Let's show our children the value of Reconciliation. Our mission at St John's after all is 'to be on earth the heart of God'. What's in the heart is often seen in the hands and heard in the mouth. Let's help our children have the next wave of positive impact in healing a reconciliation in our country.
COVID-19 Restrictions Update
We continue to not gather as a whole school community in the mornings or Monday afternoon assembly. Our Year 6 leaders run the morning assembly over the PA system. Thank you to Mrs Stewart who has prepared a virtual assembly each week, including scanned copies of merit certificates. We want to maintain our school routines for students.
Some of the community groups who hire our school hall are beginning to return with small groups for their evening classes. They are following the guidelines that have been directed by the ACT Government and developed their own procedures and practices.
We're also keeping with our drop off and pick up arrangements at the moment, asking parents to not come into the school grounds each morning and respect the 1.5m physical distancing where possible at afternoon pick up.
Thank you to everyone who has returned a borrowed device used during remote learning. Almost all came back in the same condition they were borrowed out. We have been able to get most of them back in place for every day use by students.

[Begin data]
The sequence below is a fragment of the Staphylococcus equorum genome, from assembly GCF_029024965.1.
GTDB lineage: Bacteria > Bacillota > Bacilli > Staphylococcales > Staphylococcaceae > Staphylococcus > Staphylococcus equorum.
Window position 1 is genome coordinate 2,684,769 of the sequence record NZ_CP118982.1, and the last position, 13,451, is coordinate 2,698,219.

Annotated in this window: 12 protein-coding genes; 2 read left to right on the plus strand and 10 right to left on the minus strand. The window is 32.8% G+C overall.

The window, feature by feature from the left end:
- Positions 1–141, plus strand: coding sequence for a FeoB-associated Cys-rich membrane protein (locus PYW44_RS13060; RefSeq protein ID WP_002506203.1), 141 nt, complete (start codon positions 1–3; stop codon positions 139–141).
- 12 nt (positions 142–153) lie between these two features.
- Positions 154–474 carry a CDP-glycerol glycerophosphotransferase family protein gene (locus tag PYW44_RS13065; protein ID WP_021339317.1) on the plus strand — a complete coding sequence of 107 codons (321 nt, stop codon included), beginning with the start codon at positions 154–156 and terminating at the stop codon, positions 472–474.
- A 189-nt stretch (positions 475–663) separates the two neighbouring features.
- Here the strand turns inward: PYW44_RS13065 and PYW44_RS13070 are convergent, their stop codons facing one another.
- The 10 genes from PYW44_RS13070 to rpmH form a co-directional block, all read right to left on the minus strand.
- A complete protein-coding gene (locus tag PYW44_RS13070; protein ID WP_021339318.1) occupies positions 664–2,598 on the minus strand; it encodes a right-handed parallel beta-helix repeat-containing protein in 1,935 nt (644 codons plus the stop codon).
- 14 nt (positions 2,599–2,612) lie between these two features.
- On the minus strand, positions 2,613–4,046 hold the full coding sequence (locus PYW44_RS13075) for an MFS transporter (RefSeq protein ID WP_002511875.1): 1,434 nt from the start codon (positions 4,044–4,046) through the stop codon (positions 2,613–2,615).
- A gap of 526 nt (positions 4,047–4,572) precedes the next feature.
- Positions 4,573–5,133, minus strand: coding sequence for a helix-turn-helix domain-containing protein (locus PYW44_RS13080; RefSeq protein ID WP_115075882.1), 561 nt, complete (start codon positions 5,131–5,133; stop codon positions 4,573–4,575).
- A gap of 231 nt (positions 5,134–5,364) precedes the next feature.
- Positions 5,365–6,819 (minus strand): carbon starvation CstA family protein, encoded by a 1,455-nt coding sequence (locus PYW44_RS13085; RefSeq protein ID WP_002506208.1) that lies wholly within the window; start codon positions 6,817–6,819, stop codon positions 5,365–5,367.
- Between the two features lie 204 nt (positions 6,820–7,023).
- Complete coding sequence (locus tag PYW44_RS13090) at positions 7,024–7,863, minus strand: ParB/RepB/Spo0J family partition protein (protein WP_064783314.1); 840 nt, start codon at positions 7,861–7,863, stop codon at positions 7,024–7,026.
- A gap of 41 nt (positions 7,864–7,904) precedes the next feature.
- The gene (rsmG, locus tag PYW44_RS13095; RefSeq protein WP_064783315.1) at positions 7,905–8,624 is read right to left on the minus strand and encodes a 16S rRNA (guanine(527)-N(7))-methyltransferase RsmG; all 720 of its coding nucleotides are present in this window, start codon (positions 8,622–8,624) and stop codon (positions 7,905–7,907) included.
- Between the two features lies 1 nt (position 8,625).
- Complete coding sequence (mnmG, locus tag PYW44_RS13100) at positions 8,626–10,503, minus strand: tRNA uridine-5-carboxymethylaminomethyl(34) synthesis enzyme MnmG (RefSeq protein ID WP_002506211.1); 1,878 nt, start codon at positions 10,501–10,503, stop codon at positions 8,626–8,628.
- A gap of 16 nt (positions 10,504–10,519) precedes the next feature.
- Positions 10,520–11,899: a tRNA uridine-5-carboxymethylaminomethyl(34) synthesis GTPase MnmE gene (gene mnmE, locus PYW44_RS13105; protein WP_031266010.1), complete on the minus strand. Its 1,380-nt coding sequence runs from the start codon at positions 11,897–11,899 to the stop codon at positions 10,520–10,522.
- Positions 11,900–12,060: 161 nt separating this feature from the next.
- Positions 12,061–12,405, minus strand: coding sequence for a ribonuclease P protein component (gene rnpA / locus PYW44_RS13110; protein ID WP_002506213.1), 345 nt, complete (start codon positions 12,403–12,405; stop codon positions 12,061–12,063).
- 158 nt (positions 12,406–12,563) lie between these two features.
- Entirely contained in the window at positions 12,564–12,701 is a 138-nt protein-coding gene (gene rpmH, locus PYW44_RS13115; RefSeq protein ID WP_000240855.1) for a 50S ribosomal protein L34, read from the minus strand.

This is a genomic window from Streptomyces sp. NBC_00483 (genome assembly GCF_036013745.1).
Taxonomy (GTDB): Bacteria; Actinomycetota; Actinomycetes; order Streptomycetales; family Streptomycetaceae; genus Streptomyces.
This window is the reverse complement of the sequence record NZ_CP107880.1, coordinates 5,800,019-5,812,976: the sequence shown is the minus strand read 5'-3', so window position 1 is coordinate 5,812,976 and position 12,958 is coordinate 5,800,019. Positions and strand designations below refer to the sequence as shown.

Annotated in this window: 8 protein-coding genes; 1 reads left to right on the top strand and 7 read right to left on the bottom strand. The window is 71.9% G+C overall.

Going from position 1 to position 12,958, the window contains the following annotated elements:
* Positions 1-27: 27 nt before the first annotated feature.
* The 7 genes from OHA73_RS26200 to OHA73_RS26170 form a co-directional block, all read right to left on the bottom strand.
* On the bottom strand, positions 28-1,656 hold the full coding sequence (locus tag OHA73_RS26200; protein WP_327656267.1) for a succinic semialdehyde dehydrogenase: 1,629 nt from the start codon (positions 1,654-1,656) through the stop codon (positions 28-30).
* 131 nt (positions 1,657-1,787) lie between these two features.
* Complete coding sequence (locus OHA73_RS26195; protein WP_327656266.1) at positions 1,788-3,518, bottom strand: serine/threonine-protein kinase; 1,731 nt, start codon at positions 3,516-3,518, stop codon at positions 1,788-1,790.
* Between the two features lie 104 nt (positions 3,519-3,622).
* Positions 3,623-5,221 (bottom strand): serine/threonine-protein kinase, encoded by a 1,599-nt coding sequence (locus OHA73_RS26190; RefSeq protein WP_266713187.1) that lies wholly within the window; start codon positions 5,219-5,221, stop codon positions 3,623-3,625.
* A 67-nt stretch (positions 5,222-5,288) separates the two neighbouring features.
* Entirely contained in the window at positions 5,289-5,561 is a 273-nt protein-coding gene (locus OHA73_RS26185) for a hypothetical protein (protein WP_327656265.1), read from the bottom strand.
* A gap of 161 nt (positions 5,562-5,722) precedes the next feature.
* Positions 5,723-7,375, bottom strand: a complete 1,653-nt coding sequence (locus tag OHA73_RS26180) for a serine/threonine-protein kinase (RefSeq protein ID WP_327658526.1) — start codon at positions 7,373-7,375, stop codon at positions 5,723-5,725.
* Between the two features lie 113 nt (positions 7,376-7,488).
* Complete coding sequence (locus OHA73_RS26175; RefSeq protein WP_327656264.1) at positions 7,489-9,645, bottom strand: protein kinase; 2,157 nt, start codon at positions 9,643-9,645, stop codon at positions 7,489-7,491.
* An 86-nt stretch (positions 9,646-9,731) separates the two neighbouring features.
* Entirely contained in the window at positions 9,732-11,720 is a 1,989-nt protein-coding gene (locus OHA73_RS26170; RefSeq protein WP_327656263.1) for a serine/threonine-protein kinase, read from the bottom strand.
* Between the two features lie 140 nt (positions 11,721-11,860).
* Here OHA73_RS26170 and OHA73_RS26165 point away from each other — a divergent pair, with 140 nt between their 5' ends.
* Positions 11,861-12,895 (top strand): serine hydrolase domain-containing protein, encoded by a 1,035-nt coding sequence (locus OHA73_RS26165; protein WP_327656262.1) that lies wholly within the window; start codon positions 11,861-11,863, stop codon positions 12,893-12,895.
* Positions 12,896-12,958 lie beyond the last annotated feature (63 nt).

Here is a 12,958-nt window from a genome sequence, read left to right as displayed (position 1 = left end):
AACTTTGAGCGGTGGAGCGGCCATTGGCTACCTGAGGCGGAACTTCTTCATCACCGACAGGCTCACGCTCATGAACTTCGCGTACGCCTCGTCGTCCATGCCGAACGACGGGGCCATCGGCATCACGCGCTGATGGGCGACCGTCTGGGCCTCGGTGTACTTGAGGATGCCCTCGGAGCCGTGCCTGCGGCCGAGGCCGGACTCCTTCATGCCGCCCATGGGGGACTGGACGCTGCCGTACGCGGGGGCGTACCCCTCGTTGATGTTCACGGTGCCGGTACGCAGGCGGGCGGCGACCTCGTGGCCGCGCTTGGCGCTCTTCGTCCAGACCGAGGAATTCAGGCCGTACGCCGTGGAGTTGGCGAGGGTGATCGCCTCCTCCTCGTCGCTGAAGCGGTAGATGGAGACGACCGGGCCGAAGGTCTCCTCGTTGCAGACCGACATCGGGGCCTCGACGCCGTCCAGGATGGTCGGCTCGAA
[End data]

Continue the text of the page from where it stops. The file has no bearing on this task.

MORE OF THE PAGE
Our cleaners are continuing to conduct extra cleaning on top of the normal routine, including cleaning and disinfecting high touch areas and spraying child safe disinfectant on playground equipment and students' desks at the end of each day. It has meant that our school budget has had to change a little to accommodate these extra measures but this is a small price to pay to keep us moving forward in containing COVID-19 here in the ACT.
We continue to ask that no home made items are sent in to share with classes for student birthdays. Rather, students are welcome to bring in individually wrapped items such as Freddo frogs or order a birthday pack from the canteen using Qkr.